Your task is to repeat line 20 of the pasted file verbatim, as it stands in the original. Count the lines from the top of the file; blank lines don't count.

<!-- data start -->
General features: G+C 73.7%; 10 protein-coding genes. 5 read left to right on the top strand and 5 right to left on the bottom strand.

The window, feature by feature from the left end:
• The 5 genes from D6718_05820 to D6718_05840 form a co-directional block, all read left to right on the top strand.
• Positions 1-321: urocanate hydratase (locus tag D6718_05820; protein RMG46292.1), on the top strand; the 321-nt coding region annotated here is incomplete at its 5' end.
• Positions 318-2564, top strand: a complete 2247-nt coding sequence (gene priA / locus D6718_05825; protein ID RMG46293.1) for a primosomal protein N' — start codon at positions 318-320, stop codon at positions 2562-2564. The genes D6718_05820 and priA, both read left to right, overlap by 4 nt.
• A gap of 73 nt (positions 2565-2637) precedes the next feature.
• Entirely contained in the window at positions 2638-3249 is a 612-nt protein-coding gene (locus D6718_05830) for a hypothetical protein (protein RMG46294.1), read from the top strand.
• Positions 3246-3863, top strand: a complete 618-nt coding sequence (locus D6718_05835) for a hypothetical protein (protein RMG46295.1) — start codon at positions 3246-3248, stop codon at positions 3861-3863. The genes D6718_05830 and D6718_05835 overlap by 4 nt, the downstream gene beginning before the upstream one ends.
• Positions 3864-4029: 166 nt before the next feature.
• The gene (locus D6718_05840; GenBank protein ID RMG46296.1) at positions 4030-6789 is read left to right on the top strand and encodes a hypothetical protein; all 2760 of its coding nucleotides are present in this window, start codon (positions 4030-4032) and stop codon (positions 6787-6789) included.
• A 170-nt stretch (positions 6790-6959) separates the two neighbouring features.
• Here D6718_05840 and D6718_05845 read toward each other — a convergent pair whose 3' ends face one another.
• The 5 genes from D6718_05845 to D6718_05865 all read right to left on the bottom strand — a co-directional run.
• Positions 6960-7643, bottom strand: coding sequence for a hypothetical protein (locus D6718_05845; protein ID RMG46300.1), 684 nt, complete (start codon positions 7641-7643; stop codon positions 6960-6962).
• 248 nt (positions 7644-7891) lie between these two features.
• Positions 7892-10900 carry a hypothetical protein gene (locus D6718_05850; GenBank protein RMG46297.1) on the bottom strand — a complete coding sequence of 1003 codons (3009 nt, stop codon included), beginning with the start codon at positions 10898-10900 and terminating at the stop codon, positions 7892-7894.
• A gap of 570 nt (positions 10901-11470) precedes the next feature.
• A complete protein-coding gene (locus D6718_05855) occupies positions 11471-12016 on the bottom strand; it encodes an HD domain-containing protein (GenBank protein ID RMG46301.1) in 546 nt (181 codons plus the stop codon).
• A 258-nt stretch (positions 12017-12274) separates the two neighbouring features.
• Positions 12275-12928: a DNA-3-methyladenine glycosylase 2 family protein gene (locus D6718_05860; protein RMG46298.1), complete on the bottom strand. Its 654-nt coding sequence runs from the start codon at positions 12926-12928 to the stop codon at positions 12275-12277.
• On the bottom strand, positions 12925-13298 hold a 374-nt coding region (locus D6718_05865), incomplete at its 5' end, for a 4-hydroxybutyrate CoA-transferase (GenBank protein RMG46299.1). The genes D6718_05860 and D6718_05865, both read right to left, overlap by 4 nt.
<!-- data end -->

• Positions 12275-12928: a DNA-3-methyladenine glycosylase 2 family protein gene (locus D6718_05860; protein RMG46298.1), complete on the bottom strand. Its 654-nt coding sequence runs from the start codon at positions 12926-12928 to the stop codon at positions 12275-12277.